The female Tarig whispered to Nehoov, and they bent toward each other, in discussion. When they separated again, the female, by her expression, had lost. The other Tarig murmured angrily.
The female stalked from the room, and several Tarig followed her. It reminded Helice that there were factions.
Nehoov turned back to Helice. “You have an engine. It can be useful. For this reason, we will grant favors.”
Helice remembered a crucial question. “When you bring them, you need to fix the time differential. I have to see them here now. Not in ten years. Not in ten thousand days.”
“It can be done.”
Incredibly, the decision had been made. Nehoov had said yes. It can be done. The four best words of her life. She forced herself to stay on track: “We’ll live anywhere. Give us a small sway. We’ll be your Rose subjects. You might even find us interesting.” Tears collected on her eyelashes. She wouldn’t be a part of it. It would be the new world, and she wouldn’t be there.
“We will bring them,” Nehoov said In her exhaustion, tears coursed down her face, stinging her scabs. “Send them a message, Lord Nehoov. Can you send a message so they can begin? Is there a way?”
“Yes. The engine is easy to find.”
She nodded. “The message is: ‘From the dark to the bright.’ They are waiting for that.”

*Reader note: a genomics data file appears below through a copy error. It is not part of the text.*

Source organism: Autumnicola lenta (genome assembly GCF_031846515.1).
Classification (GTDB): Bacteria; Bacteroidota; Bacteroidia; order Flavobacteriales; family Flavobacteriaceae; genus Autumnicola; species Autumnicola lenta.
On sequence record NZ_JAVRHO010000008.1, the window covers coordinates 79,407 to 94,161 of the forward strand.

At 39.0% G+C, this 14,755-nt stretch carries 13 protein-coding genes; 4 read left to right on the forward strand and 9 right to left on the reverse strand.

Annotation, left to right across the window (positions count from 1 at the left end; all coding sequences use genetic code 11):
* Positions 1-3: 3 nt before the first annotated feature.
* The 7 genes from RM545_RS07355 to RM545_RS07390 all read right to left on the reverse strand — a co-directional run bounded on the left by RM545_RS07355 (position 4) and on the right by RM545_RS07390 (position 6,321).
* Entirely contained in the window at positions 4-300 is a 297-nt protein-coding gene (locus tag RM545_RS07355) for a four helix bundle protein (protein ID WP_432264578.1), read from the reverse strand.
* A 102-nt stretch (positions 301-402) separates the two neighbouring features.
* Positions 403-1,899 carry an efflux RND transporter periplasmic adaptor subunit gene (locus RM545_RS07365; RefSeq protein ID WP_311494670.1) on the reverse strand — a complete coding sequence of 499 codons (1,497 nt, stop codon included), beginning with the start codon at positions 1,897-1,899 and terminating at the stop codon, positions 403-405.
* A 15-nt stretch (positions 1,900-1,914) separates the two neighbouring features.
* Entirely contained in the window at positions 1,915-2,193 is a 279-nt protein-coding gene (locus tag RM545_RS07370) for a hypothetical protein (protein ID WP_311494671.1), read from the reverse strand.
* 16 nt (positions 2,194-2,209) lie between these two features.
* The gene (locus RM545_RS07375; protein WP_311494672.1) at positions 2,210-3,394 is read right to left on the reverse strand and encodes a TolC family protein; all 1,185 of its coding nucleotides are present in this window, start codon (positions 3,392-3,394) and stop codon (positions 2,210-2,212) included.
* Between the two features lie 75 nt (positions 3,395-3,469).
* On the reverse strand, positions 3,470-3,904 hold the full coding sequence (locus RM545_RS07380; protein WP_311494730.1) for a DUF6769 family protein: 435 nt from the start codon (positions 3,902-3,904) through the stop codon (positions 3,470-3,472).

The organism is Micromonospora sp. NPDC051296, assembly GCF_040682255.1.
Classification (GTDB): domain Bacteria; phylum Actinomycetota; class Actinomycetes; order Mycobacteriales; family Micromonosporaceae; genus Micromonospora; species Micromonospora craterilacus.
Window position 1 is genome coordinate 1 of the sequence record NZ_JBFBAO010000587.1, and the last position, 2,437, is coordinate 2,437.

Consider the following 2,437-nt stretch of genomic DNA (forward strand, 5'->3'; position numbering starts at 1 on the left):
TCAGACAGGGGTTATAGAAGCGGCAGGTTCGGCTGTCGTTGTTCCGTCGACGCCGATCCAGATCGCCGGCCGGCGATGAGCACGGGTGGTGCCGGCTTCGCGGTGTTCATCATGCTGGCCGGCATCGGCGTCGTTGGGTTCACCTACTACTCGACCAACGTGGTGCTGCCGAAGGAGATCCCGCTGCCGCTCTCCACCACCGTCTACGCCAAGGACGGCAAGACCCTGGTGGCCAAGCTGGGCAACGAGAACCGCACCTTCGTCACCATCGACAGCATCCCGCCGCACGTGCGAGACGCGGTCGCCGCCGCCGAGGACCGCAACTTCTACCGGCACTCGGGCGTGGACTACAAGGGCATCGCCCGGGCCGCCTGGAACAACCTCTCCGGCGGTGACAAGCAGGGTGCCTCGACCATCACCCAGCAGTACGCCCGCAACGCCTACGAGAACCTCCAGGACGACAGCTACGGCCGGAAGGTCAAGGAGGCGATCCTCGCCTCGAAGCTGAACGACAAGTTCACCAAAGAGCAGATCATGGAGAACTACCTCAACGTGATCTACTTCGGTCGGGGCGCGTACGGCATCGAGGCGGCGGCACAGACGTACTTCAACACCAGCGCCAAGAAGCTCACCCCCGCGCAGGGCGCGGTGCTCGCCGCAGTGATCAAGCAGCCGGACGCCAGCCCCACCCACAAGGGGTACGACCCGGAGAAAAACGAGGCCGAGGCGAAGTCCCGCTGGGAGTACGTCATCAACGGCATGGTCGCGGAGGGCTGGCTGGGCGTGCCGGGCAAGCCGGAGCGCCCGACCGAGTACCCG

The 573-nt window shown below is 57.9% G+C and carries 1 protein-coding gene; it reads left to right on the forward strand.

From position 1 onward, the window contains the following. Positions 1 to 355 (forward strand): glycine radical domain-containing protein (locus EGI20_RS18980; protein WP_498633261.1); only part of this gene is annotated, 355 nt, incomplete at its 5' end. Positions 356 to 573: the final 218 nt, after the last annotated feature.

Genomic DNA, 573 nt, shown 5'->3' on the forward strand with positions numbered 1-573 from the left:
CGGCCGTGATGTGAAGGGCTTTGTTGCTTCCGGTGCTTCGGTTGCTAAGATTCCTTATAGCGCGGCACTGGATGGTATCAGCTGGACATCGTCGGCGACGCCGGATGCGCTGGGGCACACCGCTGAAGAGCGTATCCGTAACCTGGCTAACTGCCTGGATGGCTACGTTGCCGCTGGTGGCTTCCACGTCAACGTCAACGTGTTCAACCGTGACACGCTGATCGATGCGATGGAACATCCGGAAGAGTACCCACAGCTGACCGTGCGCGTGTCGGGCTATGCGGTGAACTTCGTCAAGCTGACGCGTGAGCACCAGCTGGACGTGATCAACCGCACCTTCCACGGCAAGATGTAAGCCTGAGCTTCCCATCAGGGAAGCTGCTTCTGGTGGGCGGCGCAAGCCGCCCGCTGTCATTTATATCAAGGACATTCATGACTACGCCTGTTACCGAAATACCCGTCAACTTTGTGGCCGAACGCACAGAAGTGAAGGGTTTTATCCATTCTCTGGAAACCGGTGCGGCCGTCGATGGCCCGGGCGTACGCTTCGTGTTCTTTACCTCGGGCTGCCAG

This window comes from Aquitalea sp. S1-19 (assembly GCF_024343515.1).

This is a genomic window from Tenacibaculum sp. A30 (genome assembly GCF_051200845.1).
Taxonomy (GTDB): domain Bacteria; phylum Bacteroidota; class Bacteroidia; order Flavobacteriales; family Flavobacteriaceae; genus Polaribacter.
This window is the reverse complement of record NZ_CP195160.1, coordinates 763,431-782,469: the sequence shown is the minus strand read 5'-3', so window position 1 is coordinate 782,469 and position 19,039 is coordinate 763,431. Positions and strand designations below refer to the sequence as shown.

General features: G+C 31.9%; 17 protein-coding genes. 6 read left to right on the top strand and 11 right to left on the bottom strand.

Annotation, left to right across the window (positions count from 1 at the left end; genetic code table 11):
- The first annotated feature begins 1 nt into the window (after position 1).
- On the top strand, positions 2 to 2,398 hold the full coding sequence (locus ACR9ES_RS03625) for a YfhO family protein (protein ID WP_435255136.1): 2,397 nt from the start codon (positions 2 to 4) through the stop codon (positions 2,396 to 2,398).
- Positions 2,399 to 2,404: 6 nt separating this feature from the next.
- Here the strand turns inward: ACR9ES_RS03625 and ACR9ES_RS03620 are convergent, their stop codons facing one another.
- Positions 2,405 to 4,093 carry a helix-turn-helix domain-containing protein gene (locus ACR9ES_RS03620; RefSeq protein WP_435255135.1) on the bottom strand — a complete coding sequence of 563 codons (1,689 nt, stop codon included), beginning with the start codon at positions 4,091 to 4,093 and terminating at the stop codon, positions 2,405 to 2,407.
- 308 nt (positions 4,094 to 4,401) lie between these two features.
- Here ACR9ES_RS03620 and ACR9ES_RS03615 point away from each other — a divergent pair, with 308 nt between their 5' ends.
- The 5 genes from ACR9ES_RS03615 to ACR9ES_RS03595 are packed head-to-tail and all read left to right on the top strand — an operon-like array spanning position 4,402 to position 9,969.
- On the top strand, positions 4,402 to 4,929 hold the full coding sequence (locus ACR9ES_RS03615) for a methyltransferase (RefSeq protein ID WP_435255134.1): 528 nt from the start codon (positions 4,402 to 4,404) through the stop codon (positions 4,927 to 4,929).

Gradually, the remaining lords dispersed, leaving her alone with Lord Nehoov. Her people might have enemies when they came through, but they would be here. And their protector, the mSap, would be nearby.
“A favor, Bright Lord.” Thinking of enemies, she couldn’t forget Anuve.
“I don’t want Lady Anuve around to cause trouble. Send her back for . . .” she was going to say recycling, but caught herself “. . . back to the Heart. She wouldn’t mind, would she? To be frank, she hates me.”
Nehoov said, “She has already gone. In disgrace that you escaped her. If she returns, perhaps she will not care about you.”
Helice was starting to long for that nice little renewal system they had.
And she did wonder what pure mentation would be like. Alas, it was not for her. The present circumstances were as strange as she could bear.